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Text Illustrations
Like Blind Beggars! (08.15.05--Envy!--John 21: 20-23)

“No one has done a better job of portraying envy than Dante, In his Purgatory . . .the envious sit like blind beggars by a wall. Their eyelids are sewn shut. the symbolism is apt, showing the reader that it is one of the blindest sins--partly because it is unreasonable, partly because the envious person is swept up in himself and swollen with poisonous thoughts in a dark, constricting world of almost unendurable self-imposed anguish. (Swidoll’s Ultimate Book of Illustrations & Quotes)

“What about him?” Jesus’s ministry was nearly finished on this earth. He had visited with and met with His disciples a number of times over this period. The Gospel of John records for us this very unusual visit just prior to His ascension into heaven. Jesus is leading Peter down a “path” that he had not heretofore known; a path that would lead Peter into apostleship and eventual death at the hands of the crucifiers. They had been talking and Jesus had been feeling Peter out. “Do you love me?” He asked this of Peter three times. Each time the disciple who denied Him answered that he did. Now, after plying Peter with the question three times, Jesus simply says, “You must follow me!” (John 21:19) But, before he could take that path, Peter turns around, seeing John, the “disciple whom Jesus loved,” following at a distance, he asks, “What about him?”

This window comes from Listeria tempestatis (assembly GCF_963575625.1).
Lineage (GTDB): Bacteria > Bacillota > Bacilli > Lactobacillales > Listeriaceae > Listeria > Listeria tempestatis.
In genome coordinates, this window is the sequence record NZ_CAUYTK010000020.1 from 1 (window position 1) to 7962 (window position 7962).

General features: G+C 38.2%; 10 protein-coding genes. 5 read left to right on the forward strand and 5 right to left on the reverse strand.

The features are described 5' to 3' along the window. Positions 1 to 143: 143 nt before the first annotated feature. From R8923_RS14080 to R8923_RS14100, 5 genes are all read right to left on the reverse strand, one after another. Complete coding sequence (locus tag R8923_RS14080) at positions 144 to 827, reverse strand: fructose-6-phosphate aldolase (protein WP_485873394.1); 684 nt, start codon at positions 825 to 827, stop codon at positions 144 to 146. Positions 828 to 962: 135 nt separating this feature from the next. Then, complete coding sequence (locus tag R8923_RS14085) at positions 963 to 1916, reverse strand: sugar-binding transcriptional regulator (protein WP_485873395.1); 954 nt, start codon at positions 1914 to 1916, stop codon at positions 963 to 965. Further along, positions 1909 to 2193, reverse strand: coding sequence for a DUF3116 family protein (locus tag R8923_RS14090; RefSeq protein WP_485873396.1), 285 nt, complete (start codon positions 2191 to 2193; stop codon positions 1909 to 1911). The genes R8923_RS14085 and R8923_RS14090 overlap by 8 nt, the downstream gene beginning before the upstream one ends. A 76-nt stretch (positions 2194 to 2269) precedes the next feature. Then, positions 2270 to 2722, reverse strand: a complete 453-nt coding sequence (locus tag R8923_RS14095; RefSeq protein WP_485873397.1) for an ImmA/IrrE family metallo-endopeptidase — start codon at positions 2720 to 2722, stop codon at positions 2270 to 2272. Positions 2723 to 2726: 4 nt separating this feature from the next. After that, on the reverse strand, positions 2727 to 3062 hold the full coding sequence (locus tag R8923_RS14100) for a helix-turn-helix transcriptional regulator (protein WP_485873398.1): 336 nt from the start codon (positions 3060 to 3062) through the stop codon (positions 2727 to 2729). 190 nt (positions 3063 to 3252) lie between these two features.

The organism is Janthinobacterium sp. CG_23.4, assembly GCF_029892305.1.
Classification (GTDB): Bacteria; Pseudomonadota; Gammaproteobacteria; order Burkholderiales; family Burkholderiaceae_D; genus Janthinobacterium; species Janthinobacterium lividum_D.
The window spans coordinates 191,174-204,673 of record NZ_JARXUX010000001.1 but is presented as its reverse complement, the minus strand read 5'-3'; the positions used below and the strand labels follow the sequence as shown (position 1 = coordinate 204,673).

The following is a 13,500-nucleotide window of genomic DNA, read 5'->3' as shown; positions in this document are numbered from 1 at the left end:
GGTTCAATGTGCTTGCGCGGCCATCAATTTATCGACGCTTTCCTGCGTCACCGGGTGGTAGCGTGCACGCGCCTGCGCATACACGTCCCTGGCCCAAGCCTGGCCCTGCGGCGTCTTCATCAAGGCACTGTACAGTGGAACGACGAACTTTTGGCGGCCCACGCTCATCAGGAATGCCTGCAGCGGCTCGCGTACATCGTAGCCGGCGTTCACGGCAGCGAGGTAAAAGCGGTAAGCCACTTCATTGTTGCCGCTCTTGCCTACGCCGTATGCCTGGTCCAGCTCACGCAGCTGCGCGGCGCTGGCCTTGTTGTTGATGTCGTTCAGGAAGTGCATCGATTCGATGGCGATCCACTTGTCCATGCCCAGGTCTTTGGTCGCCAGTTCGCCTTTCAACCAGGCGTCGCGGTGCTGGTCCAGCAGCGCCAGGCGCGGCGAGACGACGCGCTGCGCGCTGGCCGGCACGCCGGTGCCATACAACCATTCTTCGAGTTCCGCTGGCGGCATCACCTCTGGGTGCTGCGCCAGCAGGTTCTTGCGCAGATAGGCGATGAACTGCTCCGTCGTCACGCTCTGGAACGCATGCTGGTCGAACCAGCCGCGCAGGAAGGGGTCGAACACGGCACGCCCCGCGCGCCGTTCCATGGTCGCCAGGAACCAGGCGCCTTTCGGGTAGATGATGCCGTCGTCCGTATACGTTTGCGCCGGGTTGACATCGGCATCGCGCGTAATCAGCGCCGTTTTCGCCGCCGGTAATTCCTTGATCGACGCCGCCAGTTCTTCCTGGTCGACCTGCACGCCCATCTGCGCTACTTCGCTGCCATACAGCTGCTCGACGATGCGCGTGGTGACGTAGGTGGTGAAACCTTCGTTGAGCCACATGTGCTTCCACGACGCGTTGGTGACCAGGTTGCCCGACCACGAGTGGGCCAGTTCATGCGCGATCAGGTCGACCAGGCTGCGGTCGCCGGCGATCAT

The answer that Jesus gives Peter is one of the most intriguing passages in Scriptures. “If I want him to remain alive until I return, what is that to you?” (John 21:22) “None of your business!” Jesus is telling Peter that it should be of no concern to him what happens to John or anyone else for that matter. Peter’s focus was to be Peter and not John. Peter’s grace was Peter’s grace. The fact that he would die by execution and John would not did not in any way “cheapen” the grace that God had given Peter. Envy has no place in the ministry of the Gospel of Jesus Christ.

Envy blinds us to the purpose that God has given us and the grace that He has reserved for us. For some He has given much in the way of pain and suffering. For others he has given little. For some He has blessed with wealth, for others He has not. When we blindly lash out at others, especially fellow brothers and sisters in the faith, that have something that we don’t, when we allow the “poisonous thoughts” of envy to “constrict” the world that God has purposely, deliberately given to us, we not only cheat ourselves but we place a burden on those upon whom we have dropped our load of envy. Each of us needs to be content with what we have been given. Else we will hear those stinging words, “What is that to you?”

“Therefore do not worry about tomorrow, for tomorrow will worry about itself. Each day has enough trouble of its own” (Matt 6:34)

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This Passing Day!


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